Regardless whether you believe Donald Trump should be the next winner of the Nobel Peace Prize or prepared to vacate the White House soon after Robert Mueller issues his final report, I think friend and foe alike can agree that this is one chief executive that likes nothing better than to double down.
We saw this amazing, tactic swagger throughout the election season of 2016, and he has used it to redefine presidential deportment and power ever since the oath to the highest office in the land was administered on Jan. 20, 2017.
Whether responding to a critical accusation on Tweeter, radically correcting the implications of "fake news," or countering perceived threats by virtually any ally or adversary who dares to pontificate upon the global stage, our commander in chief seldom seems reluctant to double down.
The latest example of this unique style of leadership (effectively bold or destructively reckless, history must judge) was evident this week when the president proposed expanding our trade war with China, taxing an additional $200 billion of imports by 25%. When he first proposed this longer list of Chinese imports earlier this summer, the tariff was to set at only 10%.
So what's caused President Trump to suddenly double down on the tariffs? I've heard the dreaded press corps speculate in two different directions: 1) The president is simply mad at China for having the audacity to impose retaliatory tariffs against the U.S.; 2) Discouraged by his "short and easy-to-win" trade war model, Mr. Trump hopes his old standby from New York real estate and Atlantic City casinos will help turn up the heat.
Personally, I'm not smart enough to know when to double down or just run away like hell. Nor do I have enough letters behind my name to evaluate the critical tipping point in a global trade war. While either roaring flames or dying embers in the aggregate fire of world economics will ultimately put this thing to bed, all I watch are a few small bonfires like pork, beef and beans.
Having said that, there were a few, small news stories on the wire this week capable of making a minor difference when it comes to the overall effectiveness of doubling down.
First of all, China reported its first outbreak of the deadly African swine fever (ASF) on Friday, as authorities in Liaoning Province in the country's northeast culled almost 1,000 hogs and rushed to control the highly contagious disease. ASF has been known to devastate virtually overnight. Here's a wildcard that could conceivably cripple China's trade war leverage.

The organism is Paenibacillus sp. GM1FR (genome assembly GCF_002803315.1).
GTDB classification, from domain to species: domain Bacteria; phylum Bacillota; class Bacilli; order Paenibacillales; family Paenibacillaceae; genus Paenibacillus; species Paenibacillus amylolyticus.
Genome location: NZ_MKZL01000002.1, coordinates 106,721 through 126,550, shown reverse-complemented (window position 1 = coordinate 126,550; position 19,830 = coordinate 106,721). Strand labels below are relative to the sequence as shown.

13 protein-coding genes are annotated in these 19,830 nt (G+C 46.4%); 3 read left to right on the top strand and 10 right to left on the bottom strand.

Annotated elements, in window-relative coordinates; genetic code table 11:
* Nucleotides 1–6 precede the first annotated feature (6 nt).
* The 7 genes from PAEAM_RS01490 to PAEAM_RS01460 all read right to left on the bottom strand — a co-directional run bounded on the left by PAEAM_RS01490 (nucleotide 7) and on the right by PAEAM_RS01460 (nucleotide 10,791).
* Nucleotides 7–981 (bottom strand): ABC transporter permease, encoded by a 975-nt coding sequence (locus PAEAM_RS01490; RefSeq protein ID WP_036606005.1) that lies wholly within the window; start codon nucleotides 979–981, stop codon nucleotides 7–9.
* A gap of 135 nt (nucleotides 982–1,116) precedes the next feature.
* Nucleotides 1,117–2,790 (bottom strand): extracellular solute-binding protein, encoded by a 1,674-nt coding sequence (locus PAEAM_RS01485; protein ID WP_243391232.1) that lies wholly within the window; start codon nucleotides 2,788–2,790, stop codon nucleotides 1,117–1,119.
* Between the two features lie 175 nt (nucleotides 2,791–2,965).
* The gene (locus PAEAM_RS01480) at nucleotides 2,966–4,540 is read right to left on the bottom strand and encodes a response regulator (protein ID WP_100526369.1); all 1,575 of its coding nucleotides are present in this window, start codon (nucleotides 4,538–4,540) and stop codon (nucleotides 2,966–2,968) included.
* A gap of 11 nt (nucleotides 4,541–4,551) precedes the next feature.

In another article, the USMEF reminded beef exporting bulls how tough it was set to be in recovering Chinese demand even if the trade war had died on the way to the front. The beef trade with China reopened after 14 years of closure tied to BSE concerns.
The escalating trade war will make it even more difficult for U.S. beef producers to sell to China, the world's second-largest beef importer. China raised tariffs on U.S. beef from 12% to 37% earlier in July as part of its first wave of retaliatory duties. The additional 25% tariff would place U.S. exporters at a disadvantage, compared to the 7.2% duty that Australian beef imports are subject to under their free-trade agreement with China.
Talk about a short honeymoon.
Finally, I read an interesting article this week in the South China Morning Post suggesting that Chinese pork producers could get by rather easily in the short term without importing a single pod of U.S. bean. Ma Wenfeng, an analyst from Beijing Orient Agribusiness Consultant, said China had been importing far more soybeans than it really needed. The "surplus" 32 million metric tons -- which Ma defined as beans that were unnecessarily consumed -- was close to the amount of imports from the U.S. In part, Ma contended that pig farmers could rely more heavily upon corn meal, a commodity well stocked in state reserves.
Lastly, the Chinese analysts argued that Brazil is replacing the U.S. as the top soybean supplier for China, supplemented both by Canada and Russia. "We can ensure normal consumption of soybeans even if we completely stop importing soybeans from the U.S. amid the trade dispute," Ma said.
While this motley collection of trade stories certainly don't chug along on the same tracks, I thought the diversity of their possible implications may somehow help the assessment of double-down wisdom.
I'm willing to concede that President Trump has probably enjoyed some success with his double-down strategy (albeit surely on smaller stages). Yet let's hope Secretary Mike Pompeo and Trade Representative Robert Lighthizer can hold his ear long enough to remind him that the resolution of most international conflicts require a good deal of face-saving for both sides.
Prolonged double-downing can make difficult but necessary face-saving all the more elusive.
For more of John's commentary, visit http://feelofthemarket.com/…
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